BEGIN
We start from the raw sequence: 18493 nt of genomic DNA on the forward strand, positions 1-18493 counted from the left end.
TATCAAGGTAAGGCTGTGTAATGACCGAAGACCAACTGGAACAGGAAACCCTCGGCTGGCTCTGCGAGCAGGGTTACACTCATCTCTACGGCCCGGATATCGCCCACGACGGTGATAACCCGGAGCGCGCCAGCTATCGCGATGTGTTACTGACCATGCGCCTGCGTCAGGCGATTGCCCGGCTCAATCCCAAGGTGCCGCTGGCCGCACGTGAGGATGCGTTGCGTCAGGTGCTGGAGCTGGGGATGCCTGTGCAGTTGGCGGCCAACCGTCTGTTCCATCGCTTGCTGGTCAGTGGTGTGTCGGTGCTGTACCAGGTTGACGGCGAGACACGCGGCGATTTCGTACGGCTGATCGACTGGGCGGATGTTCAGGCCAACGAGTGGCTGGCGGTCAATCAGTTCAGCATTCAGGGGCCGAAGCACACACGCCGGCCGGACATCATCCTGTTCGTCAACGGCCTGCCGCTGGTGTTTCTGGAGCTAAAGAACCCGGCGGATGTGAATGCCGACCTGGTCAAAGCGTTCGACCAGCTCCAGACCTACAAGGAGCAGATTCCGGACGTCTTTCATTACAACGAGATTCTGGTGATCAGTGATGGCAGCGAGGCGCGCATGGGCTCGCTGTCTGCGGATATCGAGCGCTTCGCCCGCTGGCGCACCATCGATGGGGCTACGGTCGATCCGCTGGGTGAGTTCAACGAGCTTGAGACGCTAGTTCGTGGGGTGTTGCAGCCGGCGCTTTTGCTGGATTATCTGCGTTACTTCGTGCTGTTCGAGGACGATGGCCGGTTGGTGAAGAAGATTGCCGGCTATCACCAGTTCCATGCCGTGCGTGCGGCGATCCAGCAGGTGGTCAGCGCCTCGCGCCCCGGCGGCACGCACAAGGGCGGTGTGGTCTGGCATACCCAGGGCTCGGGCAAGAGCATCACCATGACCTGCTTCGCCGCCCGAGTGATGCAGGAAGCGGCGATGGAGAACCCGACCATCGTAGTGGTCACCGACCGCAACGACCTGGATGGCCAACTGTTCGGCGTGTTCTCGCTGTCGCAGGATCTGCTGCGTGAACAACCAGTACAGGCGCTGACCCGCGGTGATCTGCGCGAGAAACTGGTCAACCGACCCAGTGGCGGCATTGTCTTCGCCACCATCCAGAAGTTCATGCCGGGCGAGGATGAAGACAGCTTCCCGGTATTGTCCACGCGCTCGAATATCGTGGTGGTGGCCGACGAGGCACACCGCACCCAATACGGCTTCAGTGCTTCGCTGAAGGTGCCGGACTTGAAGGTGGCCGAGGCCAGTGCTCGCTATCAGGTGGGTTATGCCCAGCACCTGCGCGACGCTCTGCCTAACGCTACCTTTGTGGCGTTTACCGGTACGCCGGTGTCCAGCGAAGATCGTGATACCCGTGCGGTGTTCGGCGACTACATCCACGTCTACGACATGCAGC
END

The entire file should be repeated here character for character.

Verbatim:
We start from the raw sequence: 18493 nt of genomic DNA on the forward strand, positions 1-18493 counted from the left end.
TATCAAGGTAAGGCTGTGTAATGACCGAAGACCAACTGGAACAGGAAACCCTCGGCTGGCTCTGCGAGCAGGGTTACACTCATCTCTACGGCCCGGATATCGCCCACGACGGTGATAACCCGGAGCGCGCCAGCTATCGCGATGTGTTACTGACCATGCGCCTGCGTCAGGCGATTGCCCGGCTCAATCCCAAGGTGCCGCTGGCCGCACGTGAGGATGCGTTGCGTCAGGTGCTGGAGCTGGGGATGCCTGTGCAGTTGGCGGCCAACCGTCTGTTCCATCGCTTGCTGGTCAGTGGTGTGTCGGTGCTGTACCAGGTTGACGGCGAGACACGCGGCGATTTCGTACGGCTGATCGACTGGGCGGATGTTCAGGCCAACGAGTGGCTGGCGGTCAATCAGTTCAGCATTCAGGGGCCGAAGCACACACGCCGGCCGGACATCATCCTGTTCGTCAACGGCCTGCCGCTGGTGTTTCTGGAGCTAAAGAACCCGGCGGATGTGAATGCCGACCTGGTCAAAGCGTTCGACCAGCTCCAGACCTACAAGGAGCAGATTCCGGACGTCTTTCATTACAACGAGATTCTGGTGATCAGTGATGGCAGCGAGGCGCGCATGGGCTCGCTGTCTGCGGATATCGAGCGCTTCGCCCGCTGGCGCACCATCGATGGGGCTACGGTCGATCCGCTGGGTGAGTTCAACGAGCTTGAGACGCTAGTTCGTGGGGTGTTGCAGCCGGCGCTTTTGCTGGATTATCTGCGTTACTTCGTGCTGTTCGAGGACGATGGCCGGTTGGTGAAGAAGATTGCCGGCTATCACCAGTTCCATGCCGTGCGTGCGGCGATCCAGCAGGTGGTCAGCGCCTCGCGCCCCGGCGGCACGCACAAGGGCGGTGTGGTCTGGCATACCCAGGGCTCGGGCAAGAGCATCACCATGACCTGCTTCGCCGCCCGAGTGATGCAGGAAGCGGCGATGGAGAACCCGACCATCGTAGTGGTCACCGACCGCAACGACCTGGATGGCCAACTGTTCGGCGTGTTCTCGCTGTCGCAGGATCTGCTGCGTGAACAACCAGTACAGGCGCTGACCCGCGGTGATCTGCGCGAGAAACTGGTCAACCGACCCAGTGGCGGCATTGTCTTCGCCACCATCCAGAAGTTCATGCCGGGCGAGGATGAAGACAGCTTCCCGGTATTGTCCACGCGCTCGAATATCGTGGTGGTGGCCGACGAGGCACACCGCACCCAATACGGCTTCAGTGCTTCGCTGAAGGTGCCGGACTTGAAGGTGGCCGAGGCCAGTGCTCGCTATCAGGTGGGTTATGCCCAGCACCTGCGCGACGCTCTGCCTAACGCTACCTTTGTGGCGTTTACCGGTACGCCGGTGTCCAGCGAAGATCGTGATACCCGTGCGGTGTTCGGCGACTACATCCACGTCTACGACATGCAGC